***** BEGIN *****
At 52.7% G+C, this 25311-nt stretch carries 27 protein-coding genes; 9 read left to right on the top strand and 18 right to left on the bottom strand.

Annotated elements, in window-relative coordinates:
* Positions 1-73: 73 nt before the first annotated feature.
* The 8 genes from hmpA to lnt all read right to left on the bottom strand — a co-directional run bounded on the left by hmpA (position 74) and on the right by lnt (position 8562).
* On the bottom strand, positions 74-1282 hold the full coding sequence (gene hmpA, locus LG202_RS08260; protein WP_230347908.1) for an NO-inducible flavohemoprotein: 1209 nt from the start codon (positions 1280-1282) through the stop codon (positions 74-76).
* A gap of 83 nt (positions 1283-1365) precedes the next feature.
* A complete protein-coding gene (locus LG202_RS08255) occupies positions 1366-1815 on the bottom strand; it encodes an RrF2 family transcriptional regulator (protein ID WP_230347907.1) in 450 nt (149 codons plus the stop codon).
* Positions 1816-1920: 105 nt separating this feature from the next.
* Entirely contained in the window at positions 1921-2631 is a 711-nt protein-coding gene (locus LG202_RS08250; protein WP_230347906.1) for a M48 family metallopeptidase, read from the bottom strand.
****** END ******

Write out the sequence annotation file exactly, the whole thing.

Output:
At 52.7% G+C, this 25311-nt stretch carries 27 protein-coding genes; 9 read left to right on the top strand and 18 right to left on the bottom strand.

Annotated elements, in window-relative coordinates:
* Positions 1-73: 73 nt before the first annotated feature.
* The 8 genes from hmpA to lnt all read right to left on the bottom strand — a co-directional run bounded on the left by hmpA (position 74) and on the right by lnt (position 8562).
* On the bottom strand, positions 74-1282 hold the full coding sequence (gene hmpA, locus LG202_RS08260; protein WP_230347908.1) for an NO-inducible flavohemoprotein: 1209 nt from the start codon (positions 1280-1282) through the stop codon (positions 74-76).
* A gap of 83 nt (positions 1283-1365) precedes the next feature.
* A complete protein-coding gene (locus LG202_RS08255) occupies positions 1366-1815 on the bottom strand; it encodes an RrF2 family transcriptional regulator (protein ID WP_230347907.1) in 450 nt (149 codons plus the stop codon).
* Positions 1816-1920: 105 nt separating this feature from the next.
* Entirely contained in the window at positions 1921-2631 is a 711-nt protein-coding gene (locus LG202_RS08250; protein WP_230347906.1) for a M48 family metallopeptidase, read from the bottom strand.